“We are confirming a judge in an election year after the voting has occurred,” Graham said, later adding, “The bottom line is, Justice Ginsburg, when asked about this several years ago, said that a president serves for four years, not three. There’s nothing unconstitutional about this process.”
Graham said, “The bottom line here is that the Senate is doing its duty constitutionally.”
“As to Judge Garland, the opening that occurred after the passing of Justice Scalia is in the early part of an election year. The primary process had just started,” Graham said. “We can talk about history. Here is the history as I understand it: There has never been a situation where you have a president of one party and the Senate of another where the nominee was made as a replacement in an election year.”
I think there have been 19 vacancies in an election year, 17 of the 19 when the party of the president and the Senate were the same. In terms of timing, the hearing is starting 16 days after the nomination. More than half of all Supreme Court hearings have been held within 16 days of the announcement of the nominee: [John Paul] Stevens, 10; [William] Rehnquist, 13; [Lewis] Powell, 13; [Harry] Blackmun, 15; [Warren] Burger, 13.
Senate Minority Whip Dick Durbin, D-Ill., cited the reaction of Senate Republicans and Senate Majority Leader Mitch McConnell, R-Ky., after the death of Scalia.
“The speed at which Republicans are moving to fill this seat stands in sharp contrast to the approach taken by the same Senate Republicans the last time there was a vacancy in an election year in 2016,” he said.
He pointed to a poster behind him of the so-called “McConnell rule,” quoting McConnell saying in 2016: “The American people should have a voice in the selection of their Supreme Court justice. Therefore, this vacancy should not be filled until we have a new president.”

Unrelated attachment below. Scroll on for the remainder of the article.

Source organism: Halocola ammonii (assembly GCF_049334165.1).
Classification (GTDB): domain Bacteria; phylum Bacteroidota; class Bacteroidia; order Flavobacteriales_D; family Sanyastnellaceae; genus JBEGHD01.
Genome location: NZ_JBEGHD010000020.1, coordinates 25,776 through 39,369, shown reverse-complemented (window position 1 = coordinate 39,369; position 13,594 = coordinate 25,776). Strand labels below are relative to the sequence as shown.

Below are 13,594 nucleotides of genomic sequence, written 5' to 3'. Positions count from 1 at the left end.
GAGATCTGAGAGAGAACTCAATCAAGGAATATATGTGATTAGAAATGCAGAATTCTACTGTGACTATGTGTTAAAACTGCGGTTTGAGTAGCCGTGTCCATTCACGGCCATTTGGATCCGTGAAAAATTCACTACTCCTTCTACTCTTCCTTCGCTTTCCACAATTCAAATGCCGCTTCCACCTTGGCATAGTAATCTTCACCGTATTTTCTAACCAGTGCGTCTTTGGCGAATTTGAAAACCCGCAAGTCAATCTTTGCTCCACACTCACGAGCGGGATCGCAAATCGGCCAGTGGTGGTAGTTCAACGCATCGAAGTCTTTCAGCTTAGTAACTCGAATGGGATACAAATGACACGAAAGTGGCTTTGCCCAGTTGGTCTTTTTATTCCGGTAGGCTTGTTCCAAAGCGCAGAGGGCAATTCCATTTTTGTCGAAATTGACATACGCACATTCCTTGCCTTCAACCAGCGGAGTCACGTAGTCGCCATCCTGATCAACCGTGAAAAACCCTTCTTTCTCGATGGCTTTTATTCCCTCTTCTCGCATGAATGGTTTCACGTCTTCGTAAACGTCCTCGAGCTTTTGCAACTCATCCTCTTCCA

“This rock-solid statement of principle was made 269 days before the 2016 election,” Durbin said. “Republican members of this committee fell obediently in line behind Sen. McConnell’s statement of principle. … It comes down to this, either the American people do get an election year voice regarding a vacancy on the Supreme Court or they don’t.
“In 2016, Sen. McConnell said, ‘Give them a voice.’ Now he says, ‘Don’t give them a voice.’ It’s a shameless, self-serving, venal reversal.”
Sen. Dianne Feinstein, D-Calif., the ranking member of the Judiciary Committee, noted there were just 22 days before the election.
“Voting is underway in 40 states. Senate Republicans are pressing forward full-speed ahead to consolidate a court that will carry their policies forward with, I hope, some review for the will of the American people,” she said, later adding, “I believe we should not be moving forward on this nomination. Not until the election has ended and the next president has taken office.”
3. Future of Roe v. Wade
While most Democrats focused on the future of Obamacare, Sen. Cory Booker, D-N.J., focused on protecting the high court’s 1973 Roe v. Wade decision that legalized abortion nationwide.
“Without Roe v. Wade, our country looks like people being denied the ability to make decisions about their own bodies, not just while they are pregnant, but being stripped of the right to plan for their futures,” he said.
Booker went on to claim that women who have miscarriages would be interrogated by law enforcement.